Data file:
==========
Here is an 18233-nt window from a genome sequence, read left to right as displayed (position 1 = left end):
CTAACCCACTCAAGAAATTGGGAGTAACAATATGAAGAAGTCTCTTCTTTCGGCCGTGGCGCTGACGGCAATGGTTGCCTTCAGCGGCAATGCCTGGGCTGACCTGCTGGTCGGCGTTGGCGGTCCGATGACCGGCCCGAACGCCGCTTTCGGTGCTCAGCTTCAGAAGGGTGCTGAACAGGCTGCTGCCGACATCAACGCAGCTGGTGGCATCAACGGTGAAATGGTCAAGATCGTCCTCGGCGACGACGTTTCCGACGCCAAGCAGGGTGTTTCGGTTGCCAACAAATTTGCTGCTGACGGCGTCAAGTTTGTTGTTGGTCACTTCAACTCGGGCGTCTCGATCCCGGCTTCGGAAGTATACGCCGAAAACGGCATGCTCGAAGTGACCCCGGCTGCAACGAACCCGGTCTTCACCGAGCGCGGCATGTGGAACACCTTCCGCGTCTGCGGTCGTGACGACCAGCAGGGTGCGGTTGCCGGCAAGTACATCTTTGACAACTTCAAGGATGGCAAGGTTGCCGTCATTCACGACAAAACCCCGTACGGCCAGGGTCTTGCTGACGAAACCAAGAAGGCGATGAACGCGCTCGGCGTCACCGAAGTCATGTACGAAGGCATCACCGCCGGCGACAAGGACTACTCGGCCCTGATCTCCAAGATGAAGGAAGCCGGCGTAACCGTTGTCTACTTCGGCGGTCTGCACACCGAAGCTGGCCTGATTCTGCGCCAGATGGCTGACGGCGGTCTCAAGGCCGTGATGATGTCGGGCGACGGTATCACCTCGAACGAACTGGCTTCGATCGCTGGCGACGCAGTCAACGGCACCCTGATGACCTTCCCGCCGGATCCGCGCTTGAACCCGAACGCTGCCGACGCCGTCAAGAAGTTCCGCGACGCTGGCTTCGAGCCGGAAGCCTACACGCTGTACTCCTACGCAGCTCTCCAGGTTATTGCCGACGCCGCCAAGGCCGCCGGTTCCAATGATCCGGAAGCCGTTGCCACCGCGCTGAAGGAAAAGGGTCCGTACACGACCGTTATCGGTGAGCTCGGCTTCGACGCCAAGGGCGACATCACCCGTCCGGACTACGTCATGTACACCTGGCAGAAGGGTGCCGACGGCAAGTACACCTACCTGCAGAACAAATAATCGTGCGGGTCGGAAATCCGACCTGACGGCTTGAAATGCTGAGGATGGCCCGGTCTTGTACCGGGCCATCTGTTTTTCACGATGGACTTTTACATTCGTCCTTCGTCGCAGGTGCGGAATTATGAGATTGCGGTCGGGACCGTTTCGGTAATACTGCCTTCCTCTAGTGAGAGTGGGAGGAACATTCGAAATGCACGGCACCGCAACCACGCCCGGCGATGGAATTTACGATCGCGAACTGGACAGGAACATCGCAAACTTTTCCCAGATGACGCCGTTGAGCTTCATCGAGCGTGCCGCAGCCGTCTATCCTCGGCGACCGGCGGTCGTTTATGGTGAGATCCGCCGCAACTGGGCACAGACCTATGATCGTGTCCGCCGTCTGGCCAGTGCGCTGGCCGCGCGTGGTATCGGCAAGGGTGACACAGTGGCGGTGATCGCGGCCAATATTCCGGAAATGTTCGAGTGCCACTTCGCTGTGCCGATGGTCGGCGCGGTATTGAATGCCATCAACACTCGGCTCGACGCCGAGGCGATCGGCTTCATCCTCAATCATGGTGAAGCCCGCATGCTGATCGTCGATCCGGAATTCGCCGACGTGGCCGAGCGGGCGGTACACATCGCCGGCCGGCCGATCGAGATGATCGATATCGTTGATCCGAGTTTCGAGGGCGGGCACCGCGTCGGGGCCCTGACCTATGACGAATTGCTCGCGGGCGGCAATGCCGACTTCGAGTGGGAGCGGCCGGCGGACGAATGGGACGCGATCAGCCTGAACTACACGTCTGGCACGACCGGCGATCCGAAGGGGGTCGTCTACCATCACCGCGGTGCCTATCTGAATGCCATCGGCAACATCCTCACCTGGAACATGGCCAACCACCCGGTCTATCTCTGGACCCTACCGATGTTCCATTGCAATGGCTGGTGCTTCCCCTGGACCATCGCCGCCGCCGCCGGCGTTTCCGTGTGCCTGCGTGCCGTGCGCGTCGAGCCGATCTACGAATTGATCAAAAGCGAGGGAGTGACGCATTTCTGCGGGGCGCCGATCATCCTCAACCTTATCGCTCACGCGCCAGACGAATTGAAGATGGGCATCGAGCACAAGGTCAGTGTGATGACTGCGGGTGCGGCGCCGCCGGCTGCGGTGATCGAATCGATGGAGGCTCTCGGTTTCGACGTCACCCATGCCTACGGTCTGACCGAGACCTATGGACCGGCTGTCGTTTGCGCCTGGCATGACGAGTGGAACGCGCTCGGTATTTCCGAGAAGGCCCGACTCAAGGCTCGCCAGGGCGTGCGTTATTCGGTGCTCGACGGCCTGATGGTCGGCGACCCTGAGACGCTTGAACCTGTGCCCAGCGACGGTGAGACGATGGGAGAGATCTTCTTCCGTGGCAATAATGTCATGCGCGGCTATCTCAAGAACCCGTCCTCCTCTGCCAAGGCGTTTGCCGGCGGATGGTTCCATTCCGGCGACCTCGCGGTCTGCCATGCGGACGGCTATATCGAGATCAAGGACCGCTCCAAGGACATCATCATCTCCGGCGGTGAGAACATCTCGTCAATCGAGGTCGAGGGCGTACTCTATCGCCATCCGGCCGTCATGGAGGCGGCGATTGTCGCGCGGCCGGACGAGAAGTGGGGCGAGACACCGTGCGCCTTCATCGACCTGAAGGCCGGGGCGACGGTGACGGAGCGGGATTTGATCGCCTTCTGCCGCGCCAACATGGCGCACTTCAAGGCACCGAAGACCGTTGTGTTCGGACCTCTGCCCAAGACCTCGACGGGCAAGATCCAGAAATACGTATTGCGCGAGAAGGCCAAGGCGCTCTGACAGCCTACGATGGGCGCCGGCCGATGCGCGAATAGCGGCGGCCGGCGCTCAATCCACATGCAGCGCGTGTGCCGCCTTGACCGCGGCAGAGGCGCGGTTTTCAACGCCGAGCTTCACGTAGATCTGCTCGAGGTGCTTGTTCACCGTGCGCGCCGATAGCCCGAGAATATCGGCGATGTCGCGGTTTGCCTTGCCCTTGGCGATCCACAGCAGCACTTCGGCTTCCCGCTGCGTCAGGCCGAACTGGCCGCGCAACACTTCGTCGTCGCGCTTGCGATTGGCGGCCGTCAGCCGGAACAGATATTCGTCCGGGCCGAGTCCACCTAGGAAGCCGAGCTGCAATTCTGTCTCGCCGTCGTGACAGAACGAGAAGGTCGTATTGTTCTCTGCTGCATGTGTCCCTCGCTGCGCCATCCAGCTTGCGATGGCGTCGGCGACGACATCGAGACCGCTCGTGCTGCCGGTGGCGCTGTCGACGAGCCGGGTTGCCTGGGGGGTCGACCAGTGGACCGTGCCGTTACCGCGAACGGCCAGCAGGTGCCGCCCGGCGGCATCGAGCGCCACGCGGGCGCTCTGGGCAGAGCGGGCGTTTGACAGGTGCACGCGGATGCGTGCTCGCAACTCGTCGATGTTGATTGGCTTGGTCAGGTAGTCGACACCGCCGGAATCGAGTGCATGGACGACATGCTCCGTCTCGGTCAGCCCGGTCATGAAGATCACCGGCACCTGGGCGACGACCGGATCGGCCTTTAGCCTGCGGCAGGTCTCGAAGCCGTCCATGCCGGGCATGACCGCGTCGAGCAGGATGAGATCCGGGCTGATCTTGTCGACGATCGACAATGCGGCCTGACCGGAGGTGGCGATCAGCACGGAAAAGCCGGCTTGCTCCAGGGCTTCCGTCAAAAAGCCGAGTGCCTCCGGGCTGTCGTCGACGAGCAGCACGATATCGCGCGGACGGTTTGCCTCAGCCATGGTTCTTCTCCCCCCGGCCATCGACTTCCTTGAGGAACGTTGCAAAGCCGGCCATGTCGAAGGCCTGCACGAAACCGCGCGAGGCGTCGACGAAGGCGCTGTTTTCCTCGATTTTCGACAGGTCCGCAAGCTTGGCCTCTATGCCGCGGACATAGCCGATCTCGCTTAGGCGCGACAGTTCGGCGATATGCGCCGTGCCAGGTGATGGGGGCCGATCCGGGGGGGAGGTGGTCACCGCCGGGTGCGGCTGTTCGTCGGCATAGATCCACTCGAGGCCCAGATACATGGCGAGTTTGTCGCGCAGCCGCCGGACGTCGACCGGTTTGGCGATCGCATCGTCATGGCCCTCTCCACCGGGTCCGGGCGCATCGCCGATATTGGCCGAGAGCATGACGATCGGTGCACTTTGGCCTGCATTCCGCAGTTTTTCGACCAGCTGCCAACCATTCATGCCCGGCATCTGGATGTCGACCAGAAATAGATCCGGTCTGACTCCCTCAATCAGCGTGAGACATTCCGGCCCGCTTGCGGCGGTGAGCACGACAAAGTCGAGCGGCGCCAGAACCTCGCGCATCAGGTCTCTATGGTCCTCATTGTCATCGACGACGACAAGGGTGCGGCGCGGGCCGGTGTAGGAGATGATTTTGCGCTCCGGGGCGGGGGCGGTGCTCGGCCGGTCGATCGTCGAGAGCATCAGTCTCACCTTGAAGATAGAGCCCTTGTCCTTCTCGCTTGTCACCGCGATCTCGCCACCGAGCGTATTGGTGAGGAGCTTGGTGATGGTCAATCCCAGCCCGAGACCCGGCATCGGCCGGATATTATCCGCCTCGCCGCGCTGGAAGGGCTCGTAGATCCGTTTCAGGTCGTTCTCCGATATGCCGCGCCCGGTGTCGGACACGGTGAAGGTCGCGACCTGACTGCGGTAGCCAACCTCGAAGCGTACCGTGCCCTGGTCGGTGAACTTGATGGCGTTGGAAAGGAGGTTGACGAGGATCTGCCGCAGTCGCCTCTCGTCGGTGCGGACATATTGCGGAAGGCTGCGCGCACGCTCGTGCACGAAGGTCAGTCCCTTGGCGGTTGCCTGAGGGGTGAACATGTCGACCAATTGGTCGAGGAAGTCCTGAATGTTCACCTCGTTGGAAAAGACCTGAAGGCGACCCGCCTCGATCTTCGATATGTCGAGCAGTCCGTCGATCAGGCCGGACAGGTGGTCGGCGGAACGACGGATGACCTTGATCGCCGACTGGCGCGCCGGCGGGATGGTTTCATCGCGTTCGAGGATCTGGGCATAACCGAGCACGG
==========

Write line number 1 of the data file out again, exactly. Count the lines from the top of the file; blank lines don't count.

Here is an 18233-nt window from a genome sequence, read left to right as displayed (position 1 = left end):